Still, and despite those numbers, no state or federal legislative body has yet proposed banning children under 16 from riding in cars at all – let alone trying to reduce the overall number of cars on the road, or increasing the scope of driving test requirements. No state has passed one of those laws-named-after-a-child-who-suffered to make the penalty for killing a child with a car as harsh as life in prison. No one has introduced incentive programs to get kids (and their parents) to use mass transit, even though this would be better for child safety and national air quality. And no one has proposed a law that would, over a period of (say) five years, remove from the road (and prohibit the sale of) every car that does not have front and side-curtain air bags, to offer the best (child) defense in case of a crash.

There are untold problems in American society, from healthcare and social security challenges, to the shocking degree of violence that pervades our culture. The U.S. Senate has just failed to pass any kind of meaningful immigration reform, and Congress as a whole has spent the last six years bowing unyieldingly to the (absurdist, morally-off-course) will of President George W. Bush, of which the fiasco of the Iraq war is only one small example of their combined malfeasance. Oh, and despite the nearly six years since President Bush invaded Afghanistan, Osama bin Laden remains a free man, conveniently allowing one and all to use Al Qaeda as a persistent bogeyman to threaten the nation, even as our port and border security remains little improved.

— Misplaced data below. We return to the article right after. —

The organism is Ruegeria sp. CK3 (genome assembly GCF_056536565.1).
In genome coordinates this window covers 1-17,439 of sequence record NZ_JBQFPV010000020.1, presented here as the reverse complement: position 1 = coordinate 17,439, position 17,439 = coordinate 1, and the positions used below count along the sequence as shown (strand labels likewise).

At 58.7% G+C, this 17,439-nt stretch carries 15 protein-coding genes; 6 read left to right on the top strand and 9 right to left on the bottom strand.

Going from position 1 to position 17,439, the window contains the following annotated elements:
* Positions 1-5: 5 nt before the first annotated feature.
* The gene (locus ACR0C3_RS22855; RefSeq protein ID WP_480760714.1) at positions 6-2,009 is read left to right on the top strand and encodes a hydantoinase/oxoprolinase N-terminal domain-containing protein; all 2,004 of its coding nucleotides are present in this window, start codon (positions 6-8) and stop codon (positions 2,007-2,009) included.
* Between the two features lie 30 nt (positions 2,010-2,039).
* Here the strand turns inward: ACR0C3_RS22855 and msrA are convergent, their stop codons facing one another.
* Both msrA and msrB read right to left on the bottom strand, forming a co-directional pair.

In other words: we Americans have a lot of work to do. I do not condone parents who smoke near their kids, and no doubt smoking in enclosed spaces like a car is worse for everyone involved. Of course! But that’s hardly the point – because the point is that such “feel good” laws are a waste of time and resources, human or otherwise. The legislators who should be working to fix the more serious problems facing our communities are, instead, grandstanding about this brilliantly-obvious ban. The police, who might be out there tracking down serious dangers to society are, instead, adding another nuisance to their already-long list of ticket-able violations.

Moreover, there are all sorts of other things parents do that are potentially damaging to their kids, about which we as a society to little-to-nothing. We still permit corporal punishment, sometimes even in schools, and divorce continues despite the emotional and psychological damage it has been known to cause. There are no national child food standards, to punish parents who take kids under 16 to eat the fat-laden junk of McDonald’s, Burger King, and the like, nor are there penalties for buying and serving kids foods that are filled with chemicals and fats, from mac-and-cheese to soda.

Maybe all of these things should be prohibited, but more laws really are not the answer. People should be able to make choices, for better and for worse – because they will anyway, regardless of the law, and one only has to look at the statistics for violent crimes in states with capital punishment to see how little such laws matter. Never mind that our sense of risk, and tolerance for it, is badly skewed. Instead, what we need is more common sense, as a society and as individuals, and more thoughtful, systematic education to encourage the right choices (and discourage the wrong ones), without trying to legislate against every behavior we don’t like.


Anonymous little hands said...

Hi, my name is Little Hands, I am writing a paper on whether or not children under the age of 14 should or shold not be tried as an adult if they are charged with a crime. I would love to hear your opinion. I love this blog. my email is adanforth7806@yahoo.com thanks

2:46 PM  

Post a Comment

Links to this post:

Create a Link

<< Home